What’s your view on the recruiting market in 2010 vs. 2009?

The wirehouse shuffle, as I call it, is now back to normal vs. the third quarter of 2009, when things really dropped off for various reasons.

Changing deals and changing dynamics at the four major firms in the early part of 2009 represented a period of mayhem. It was like the ship was sinking.

Now, it’s more of an even flow. The first part of 2009 was really good, and the second half was not so good.

But in 2010, if all things remain the same, there should be a steady flow of wirehouse brokers changing firms throughout the year.

What makes 2010 different?

Unlike in the past 15 or 17 years, Washington now plays a major role with proposed bank taxes, compensation rules and TARP. There is an overall desire to reign in Wall Street, and that could have an impact on the movement of brokers this year.

On the other hand, the consistency of deals could be a more important factor in influencing things —and advantageous to the wirehouses.

What happened in 2009 — when Bank of America took control of Merrill Lynch, Wells Fargo took control of Wachovia and Morgan Stanley and Morgan Stanley came together —the recruiting deals and packages were changing all the time. This meant that many people didn’t want to move, when they found that their paperwork would be changing from one day to the next.

I’ve been told that this year, deals will be consistent at the majority of the firms. And that should help with recruiting.

Another factor is earnings, and recently positive earnings like those announced by Morgan Stanley, could also impact recruiting. And if earnings are down, or below estimates, like at BofA Merrill, that could influence things. Advisors are very weary of such developments these days.

What’s your view on today’s recruiting packages?

They are pretty good these days, and brokers are really paying attention. The upfront packages are going from about 85 to 145 percent of yearly production. This is decent, and near where we were last year —though the upfront bonus went as high as 160 percent in 2009.

There are a lot of bogies in the back, meaning packages that total 165 percent to 330 percent.

For larger advisors, they always want to listen to those offering 330 percent, and this size deal increases the odds that an advisor will move to a rival firm offering that.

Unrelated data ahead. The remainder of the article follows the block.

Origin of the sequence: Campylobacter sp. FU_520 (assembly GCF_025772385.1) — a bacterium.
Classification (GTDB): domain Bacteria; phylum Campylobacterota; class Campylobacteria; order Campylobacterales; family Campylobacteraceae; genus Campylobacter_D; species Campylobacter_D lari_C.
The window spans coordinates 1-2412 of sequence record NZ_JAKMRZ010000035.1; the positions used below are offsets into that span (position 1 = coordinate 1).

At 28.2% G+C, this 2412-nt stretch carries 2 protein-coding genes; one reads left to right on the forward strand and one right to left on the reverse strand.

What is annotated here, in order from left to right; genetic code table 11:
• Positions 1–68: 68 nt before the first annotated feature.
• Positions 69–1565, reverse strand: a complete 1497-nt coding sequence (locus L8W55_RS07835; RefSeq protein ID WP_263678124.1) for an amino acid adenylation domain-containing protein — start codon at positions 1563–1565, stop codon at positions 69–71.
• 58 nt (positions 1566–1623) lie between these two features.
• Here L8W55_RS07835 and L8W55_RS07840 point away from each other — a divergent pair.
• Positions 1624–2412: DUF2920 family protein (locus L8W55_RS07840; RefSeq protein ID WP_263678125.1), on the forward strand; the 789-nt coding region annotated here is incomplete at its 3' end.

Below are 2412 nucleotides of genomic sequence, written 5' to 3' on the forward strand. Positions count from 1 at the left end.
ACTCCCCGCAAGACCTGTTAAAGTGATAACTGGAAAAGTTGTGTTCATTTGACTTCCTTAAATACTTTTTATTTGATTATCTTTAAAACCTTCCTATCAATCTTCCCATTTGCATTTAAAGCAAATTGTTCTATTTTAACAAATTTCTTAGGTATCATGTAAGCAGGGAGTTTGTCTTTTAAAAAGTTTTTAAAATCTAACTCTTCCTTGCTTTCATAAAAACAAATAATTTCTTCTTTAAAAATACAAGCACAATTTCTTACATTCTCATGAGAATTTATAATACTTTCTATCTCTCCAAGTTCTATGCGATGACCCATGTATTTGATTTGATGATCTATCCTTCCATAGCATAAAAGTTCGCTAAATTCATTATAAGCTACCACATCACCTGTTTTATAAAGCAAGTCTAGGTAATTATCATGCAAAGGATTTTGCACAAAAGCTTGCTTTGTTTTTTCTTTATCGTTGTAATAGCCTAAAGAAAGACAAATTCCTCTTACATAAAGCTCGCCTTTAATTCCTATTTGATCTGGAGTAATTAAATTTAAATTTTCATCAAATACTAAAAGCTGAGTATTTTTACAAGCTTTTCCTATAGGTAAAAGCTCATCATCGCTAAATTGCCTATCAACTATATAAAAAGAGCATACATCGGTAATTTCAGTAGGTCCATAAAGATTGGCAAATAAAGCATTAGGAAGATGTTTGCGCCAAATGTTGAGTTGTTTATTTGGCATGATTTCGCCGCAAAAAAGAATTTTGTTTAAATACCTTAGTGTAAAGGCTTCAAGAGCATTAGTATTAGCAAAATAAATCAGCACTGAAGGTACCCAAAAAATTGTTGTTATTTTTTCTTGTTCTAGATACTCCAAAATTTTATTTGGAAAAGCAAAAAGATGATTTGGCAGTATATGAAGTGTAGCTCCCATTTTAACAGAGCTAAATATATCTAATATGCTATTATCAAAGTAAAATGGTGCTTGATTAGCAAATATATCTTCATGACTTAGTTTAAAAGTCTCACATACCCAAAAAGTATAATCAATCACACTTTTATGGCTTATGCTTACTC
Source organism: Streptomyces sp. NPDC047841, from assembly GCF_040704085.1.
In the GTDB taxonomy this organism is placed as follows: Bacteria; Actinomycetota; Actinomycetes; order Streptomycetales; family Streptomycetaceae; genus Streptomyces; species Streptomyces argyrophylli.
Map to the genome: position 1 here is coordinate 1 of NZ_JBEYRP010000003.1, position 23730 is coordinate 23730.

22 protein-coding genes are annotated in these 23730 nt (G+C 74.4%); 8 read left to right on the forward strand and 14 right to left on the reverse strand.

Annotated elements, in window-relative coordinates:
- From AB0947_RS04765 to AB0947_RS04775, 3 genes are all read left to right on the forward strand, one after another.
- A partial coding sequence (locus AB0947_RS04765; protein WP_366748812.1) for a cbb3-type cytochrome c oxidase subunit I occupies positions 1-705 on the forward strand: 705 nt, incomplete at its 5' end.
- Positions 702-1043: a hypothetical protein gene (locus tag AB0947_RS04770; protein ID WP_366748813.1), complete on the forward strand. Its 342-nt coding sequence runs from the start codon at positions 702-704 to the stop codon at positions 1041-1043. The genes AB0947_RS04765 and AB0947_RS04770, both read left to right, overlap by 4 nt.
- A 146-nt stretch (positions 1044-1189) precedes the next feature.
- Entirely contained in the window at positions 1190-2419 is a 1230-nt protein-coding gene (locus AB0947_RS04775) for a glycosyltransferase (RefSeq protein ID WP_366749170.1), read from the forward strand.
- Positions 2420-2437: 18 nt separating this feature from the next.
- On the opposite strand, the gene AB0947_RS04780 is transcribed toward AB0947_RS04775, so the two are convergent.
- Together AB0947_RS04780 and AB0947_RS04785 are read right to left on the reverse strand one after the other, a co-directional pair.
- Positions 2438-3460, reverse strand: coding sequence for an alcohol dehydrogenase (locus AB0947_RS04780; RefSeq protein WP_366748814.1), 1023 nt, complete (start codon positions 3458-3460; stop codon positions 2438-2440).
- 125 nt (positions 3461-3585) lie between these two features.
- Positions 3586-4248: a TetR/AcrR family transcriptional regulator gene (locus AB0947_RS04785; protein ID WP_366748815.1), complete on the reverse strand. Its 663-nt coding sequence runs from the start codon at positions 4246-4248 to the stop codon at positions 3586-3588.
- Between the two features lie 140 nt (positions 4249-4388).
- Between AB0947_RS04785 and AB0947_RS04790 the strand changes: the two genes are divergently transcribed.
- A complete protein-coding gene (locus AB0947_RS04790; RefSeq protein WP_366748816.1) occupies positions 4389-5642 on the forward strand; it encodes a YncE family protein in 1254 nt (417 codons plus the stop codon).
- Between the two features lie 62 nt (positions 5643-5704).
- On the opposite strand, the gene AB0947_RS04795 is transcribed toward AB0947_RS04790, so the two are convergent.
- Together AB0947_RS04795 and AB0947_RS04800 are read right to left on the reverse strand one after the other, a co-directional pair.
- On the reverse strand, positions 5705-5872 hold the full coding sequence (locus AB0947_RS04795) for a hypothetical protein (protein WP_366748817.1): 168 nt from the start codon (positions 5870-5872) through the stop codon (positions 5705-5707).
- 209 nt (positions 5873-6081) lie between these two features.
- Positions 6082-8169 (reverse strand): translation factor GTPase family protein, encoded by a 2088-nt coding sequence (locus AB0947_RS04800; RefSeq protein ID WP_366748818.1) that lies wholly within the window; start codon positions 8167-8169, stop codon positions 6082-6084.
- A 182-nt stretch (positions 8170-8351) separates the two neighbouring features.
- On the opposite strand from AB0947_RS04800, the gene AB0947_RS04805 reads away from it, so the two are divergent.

Advisors might go to a regional for different reasons, including a higher payout. Some, for instance, have worked at all the wirehouses and need to go elsewhere for a new deal.

The wirehouse policy is that once you’ve left, you can’t return for seven to 10 years. But it’s always worth trying to go back to a previous firm.

This year, wirehouse advisors can switch firms and make a more educated decision about that move than in 2009, when advisors were really trying to jump out of a burning building it seemed.

A couple weeks ago, an advisor called me and after being at a wirehouse for 23 years, switched to a regional firm but couldn’t go right back to the wirehouse where he was. It’s too bad he couldn’t have taken more time to consider the move before it was made about 18 months ago.

What’s most interesting about today’s recruiting market?

The 330 percent deals are an important development. Merrill Lynch had such packages a few years ago and then stopped offering them. Merrill is now at about 220, UBS has just raised their deal —which starts at 140 percent upfront.

This makes a recruiter excited. Advisors want to start making some money back after losing it in the past few years.

What’s your view on breakaway brokers and wirehouse brokers going independent?

Originally, brokers thought that independence might be the only way to go, and they always look at going independent. Some, though, are not eager to deal with many of the administrative hassles that can go along with this move.

The caveat is that the average production of advisors going independent has catapulted.

Three years ago, as I placed wirehouse brokers to independent firms, the average production (or revenues) would be $300,000 to $500,000 a year. That is pretty good.

Today, this figure is well over $1.5 million. The independent firm may not be getting as many people as headlines could lead you to believe, but they are getting the high-producing advisors.